But this seems a tad exploitative and show-biz-y to me. Do you think this guy (or his family, friends, loved ones) really agreed that his corpse should be displayed exactly like this?

    I have my doubts.

    • Shoomlah says:

      Actually, “All whole body plastinates exhibited in Body Worlds come from donors who gave informed consent via a unique body donation program” and “To date, more than 9,000 individuals have pledged to donate their bodies to the Institute for Plastination in Heidelberg, in Germany.”

      Gunther von Hagens, the anatomist who developed the exhibition, has gone to great pains to make sure the project is ethical and respectful. That’s not to say there isn’t controversy, but it’s not with the donors or their next of kin.

      • Jake0748 says:

        “That’s not to say there isn’t controversy, but it’s not with the donors or their next of kin”. — I’m not sure that’s entirely the case.

        From the Institute of Plastination website:

        “If your relatives are not in favor of your body donation, it is advisable to have your signature witnessed by an attorney on both forms”.

        Also: “Plastinated specimens, especially whole-body plastinates, are occasionally interpreted as anatomical works of art. I agree that my body can be used for an anatomical work of art”.

        see: http://www.koerperspende.de/en/body_donation/faq.html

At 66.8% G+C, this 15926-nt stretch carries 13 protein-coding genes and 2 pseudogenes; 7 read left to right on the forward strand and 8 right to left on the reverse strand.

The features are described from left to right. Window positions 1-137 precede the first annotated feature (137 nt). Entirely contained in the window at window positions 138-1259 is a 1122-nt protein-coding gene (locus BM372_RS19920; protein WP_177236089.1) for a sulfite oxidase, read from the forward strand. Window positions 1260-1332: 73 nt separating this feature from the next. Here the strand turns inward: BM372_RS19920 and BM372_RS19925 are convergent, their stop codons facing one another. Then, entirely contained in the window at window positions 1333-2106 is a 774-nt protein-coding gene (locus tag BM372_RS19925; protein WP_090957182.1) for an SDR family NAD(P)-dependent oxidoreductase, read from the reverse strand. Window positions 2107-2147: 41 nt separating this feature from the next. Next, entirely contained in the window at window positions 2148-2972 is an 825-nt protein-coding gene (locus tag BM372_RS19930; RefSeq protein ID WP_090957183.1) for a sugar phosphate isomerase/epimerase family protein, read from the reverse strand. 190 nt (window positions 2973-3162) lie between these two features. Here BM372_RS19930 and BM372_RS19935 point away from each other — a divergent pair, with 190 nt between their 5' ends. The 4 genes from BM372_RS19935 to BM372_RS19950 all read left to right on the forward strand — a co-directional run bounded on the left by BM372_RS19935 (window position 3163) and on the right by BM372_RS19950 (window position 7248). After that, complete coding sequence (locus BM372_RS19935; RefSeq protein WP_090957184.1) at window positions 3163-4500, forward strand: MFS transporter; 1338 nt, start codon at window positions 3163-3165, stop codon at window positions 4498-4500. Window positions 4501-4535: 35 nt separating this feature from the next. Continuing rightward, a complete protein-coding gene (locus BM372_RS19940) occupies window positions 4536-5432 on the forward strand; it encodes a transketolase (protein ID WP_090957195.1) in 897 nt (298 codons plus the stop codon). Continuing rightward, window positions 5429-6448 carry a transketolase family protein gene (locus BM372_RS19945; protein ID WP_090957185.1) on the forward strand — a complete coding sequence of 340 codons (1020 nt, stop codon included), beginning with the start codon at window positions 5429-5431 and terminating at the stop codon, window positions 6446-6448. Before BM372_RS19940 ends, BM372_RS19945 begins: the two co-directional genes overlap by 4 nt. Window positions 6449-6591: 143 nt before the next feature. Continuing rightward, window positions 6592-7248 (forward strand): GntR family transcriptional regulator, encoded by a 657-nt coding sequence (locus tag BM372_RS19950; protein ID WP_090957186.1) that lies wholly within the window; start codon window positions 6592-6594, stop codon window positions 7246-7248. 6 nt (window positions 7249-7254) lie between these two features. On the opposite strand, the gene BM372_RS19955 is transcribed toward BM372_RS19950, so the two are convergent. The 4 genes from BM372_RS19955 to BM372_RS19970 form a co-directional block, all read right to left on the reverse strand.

So it is entirely possible that there could be issues with donors next of kin.

        Personally I’m not squeamish and don’t have problems with seeing human anatomy graphically displayed. I have actually visited a Body Worlds exhibition and yes, I found it instructive and fascinating for the most part, I did come away with the impression that some of the “poses” were gratuitously “arty” for arts sake. Just my opinion.

      • EeyoreX says:

        Uh, yeah, beacuse if von Hagens says that “All whole body plastinates exhibited in Body Worlds come from donors who gave informed consent via a unique body donation program” that certainly makes it so. No reason to doubt him, he IS a respected CEO of a giganormus profit-creating company after all. That a very large amount of the corpses come from China or other “democracy-callanged” places is just because there is a lot of people who live there, so off course a lot of people also die there. Of natual causes.

        And it’s not like we could use those 9000+ pledged donors for things like, say organ transplants, instead of pumping them full with plastic and selling them expensively to private collectors. That would just be silly.

        All that beeing said, there is a fair chance, statistically speaking, that this gentleman worked at Foxconn Technology when still alive. So, even if it wasn’t the radiation that caused his demise, it could still very well be cell-phone related.

        I don’t mind looking at him though. It doesn’t squick me out at all. In fact, through my fist world eyes, he almost looks like a trophy